Pregnancy comes with many physical and emotional changes that sometimes catch you by surprise. You’re likely to be super-aware of what’s happening to your body and may find yourself noticing — and googling! — every symptom, including any new rash or fever.
And the truth is, you should pay attention to rashes and fevers — both are symptoms you need to tell your doctor about during pregnancy. But here’s why you probably don’t have roseola, and what it means if you do.
Roseola is a mild viral infection that causes a sudden high fever and is usually followed by a rash. Roseola is also called:
- three-day fever because the high fever lasts between 3 and 7 days
- three-day rash because the harmless rash lasts 1 to 3 days and is made up of pink or red spots that pale when you press them (not everyone develops a rash, but those who do will spot when the fever ends)
- roseola infantum because it’s most common in children between 6 and 12 months, with
90 percentof cases occurring in children under 2 years old
Roseola is caused by one of two viruses in the herpes family: human herpesvirus 6 (HHV 6) and, less often, by human herpesvirus 7 (HHV 7).
Although the virus isn’t highly infectious, it spreads easily through small droplets of fluid when the infected person sneezes, coughs, or leaves traces of saliva on surfaces.
Almost all of us are exposed to roseola during our childhood and develop the antibodies to fight off a second infection. So the chances of getting roseola when you’re pregnant are very low.
In fact, one very dated (1992) case
More recent (but still not necessarily current) research gives us a better understanding of what happens in the rare cases when pregnant people get roseola.
A different 1999
When it comes to how roseola affects your baby, opinion among researchers is divided. One study suggests that while we don’t know for sure, roseola may be associated with developmental disability. An additional study supports this and suggests that HHV 6 may affect a baby’s neurological development.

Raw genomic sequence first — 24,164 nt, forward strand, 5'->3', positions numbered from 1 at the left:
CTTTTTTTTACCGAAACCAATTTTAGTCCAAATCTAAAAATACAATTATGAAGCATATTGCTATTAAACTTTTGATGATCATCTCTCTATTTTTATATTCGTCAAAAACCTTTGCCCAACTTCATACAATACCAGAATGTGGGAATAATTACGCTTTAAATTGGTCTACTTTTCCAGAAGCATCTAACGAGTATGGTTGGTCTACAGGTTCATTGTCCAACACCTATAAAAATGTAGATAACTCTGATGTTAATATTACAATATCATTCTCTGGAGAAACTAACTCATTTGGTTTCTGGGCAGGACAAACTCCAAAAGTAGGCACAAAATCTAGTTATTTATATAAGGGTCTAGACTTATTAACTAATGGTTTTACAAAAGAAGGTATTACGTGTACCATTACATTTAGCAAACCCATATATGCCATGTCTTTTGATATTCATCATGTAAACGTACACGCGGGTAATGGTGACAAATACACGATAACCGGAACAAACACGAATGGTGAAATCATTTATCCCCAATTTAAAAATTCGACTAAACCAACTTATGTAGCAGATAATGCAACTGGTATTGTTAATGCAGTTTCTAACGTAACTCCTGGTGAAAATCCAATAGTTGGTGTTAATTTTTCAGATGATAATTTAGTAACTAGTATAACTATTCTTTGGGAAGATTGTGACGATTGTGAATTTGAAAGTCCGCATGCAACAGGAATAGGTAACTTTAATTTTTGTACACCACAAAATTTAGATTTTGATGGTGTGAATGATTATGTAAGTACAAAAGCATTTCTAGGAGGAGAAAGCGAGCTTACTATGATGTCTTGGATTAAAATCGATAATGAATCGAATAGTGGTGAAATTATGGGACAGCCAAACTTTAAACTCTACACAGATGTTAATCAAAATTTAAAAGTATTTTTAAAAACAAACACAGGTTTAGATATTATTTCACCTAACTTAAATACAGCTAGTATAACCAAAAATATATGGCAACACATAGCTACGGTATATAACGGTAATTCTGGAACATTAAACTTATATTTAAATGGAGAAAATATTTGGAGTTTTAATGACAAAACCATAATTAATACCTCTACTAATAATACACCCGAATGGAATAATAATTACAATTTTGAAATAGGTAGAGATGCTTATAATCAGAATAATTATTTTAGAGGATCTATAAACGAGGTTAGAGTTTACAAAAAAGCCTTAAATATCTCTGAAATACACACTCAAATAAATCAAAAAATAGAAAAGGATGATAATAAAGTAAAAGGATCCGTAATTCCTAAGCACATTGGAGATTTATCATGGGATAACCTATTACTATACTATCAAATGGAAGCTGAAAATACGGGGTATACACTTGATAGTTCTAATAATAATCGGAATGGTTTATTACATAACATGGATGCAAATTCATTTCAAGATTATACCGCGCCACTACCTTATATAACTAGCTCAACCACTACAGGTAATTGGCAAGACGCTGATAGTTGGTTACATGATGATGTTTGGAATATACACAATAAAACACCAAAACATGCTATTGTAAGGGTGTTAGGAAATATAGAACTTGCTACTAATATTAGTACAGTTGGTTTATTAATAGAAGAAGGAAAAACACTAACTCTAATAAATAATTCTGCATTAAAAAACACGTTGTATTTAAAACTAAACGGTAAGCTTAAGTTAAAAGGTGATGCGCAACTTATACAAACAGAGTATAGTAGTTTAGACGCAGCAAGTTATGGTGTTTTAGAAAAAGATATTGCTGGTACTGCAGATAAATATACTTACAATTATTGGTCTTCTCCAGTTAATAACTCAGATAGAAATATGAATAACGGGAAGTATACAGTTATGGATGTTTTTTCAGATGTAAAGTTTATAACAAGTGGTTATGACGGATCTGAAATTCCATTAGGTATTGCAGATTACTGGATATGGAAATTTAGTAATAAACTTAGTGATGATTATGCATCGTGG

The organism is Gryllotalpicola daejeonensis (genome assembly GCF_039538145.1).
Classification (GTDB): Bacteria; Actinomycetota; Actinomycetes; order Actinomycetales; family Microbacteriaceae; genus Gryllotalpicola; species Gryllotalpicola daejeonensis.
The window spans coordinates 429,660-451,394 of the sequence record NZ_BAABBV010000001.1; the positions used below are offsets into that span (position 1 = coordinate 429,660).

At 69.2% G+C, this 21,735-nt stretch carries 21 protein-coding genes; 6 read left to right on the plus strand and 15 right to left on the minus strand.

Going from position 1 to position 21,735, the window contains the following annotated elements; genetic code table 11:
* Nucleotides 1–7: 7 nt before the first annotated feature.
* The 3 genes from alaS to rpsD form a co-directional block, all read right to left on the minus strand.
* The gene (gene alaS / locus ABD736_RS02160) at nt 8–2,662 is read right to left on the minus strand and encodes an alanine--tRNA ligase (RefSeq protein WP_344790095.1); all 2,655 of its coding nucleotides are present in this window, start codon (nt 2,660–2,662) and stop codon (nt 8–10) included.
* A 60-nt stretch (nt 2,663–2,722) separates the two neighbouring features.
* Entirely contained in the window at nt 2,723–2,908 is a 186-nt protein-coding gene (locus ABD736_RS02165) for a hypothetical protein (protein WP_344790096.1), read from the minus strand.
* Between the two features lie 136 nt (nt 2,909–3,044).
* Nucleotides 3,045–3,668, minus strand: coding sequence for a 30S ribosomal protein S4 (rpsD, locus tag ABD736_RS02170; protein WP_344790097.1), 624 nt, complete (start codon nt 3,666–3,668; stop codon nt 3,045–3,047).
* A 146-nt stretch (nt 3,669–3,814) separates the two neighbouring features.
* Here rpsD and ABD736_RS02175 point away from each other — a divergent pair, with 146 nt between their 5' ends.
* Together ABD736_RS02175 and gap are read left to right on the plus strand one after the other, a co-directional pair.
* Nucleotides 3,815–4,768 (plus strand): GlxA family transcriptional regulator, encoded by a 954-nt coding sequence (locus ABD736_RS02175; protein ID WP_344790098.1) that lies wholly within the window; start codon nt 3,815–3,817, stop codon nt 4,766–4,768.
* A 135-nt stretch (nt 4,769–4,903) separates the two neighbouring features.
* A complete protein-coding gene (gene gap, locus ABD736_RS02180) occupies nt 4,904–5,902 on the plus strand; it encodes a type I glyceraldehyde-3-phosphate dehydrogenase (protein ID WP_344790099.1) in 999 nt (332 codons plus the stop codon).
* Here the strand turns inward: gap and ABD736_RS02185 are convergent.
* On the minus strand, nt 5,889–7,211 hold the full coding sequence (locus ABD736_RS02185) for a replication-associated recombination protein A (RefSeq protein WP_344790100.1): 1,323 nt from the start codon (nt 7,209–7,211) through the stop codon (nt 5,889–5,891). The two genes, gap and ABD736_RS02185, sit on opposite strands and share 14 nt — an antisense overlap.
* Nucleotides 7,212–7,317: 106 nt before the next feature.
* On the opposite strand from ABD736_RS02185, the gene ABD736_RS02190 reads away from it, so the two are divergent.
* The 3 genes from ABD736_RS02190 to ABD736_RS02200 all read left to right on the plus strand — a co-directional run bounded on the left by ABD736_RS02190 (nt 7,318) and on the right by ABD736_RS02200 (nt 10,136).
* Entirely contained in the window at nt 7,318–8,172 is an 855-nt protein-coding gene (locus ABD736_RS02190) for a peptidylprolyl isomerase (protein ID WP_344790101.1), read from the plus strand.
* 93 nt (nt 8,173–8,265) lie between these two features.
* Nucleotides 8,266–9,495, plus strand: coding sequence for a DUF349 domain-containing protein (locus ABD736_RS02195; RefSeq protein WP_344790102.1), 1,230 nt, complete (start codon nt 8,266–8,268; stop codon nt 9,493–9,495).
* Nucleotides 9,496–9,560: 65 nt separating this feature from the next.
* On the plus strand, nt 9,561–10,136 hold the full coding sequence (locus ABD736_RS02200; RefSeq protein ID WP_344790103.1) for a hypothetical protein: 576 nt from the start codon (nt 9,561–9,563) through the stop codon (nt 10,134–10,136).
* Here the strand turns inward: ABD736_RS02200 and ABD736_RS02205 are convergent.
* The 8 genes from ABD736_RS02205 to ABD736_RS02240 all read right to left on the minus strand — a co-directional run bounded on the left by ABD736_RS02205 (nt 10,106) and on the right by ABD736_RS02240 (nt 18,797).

There is a lack of recent research within the past 10 to 15 years about pregnancy and roseola, in and of itself supporting the idea that this just isn’t common.
Since most adults get roseola as children, it’s unlikely that they’ll get it a second time. If they do, the good news is that symptoms are most likely to be light. Symptoms include:
- loss of appetite
- sore throat
- runny nose
- swollen lymph nodes
- roseola rash
In rare cases, people with an immune system that has been lowered by a transplant or cancer may contract a new case of roseola or have a repeat outbreak.
Is it contagious?
If you get roseola as an adult, you have the same chances of passing it on in the droplets from your respiratory system and your saliva as a child would.
However, since you have more awareness, you’ll more easily be able to stop those infectious droplets from spreading by taking all the standard precautions — staying home, covering your cough, distancing yourself from others, and wearing a mask.
The first step is to discuss your concerns with your doctor. Keep in mind that it’s most likely that you were already exposed to roseola when you were younger. However, if you’re among the few adults who wasn’t, there may be a slight risk to your baby.
It’s very unlikely that you’ll get roseola during pregnancy — or at any other time during adulthood. But it is possible. Perhaps more importantly, there are other reasons for rash during pregnancy — some of them serious — so you should always let your doctor know if you develop this symptom.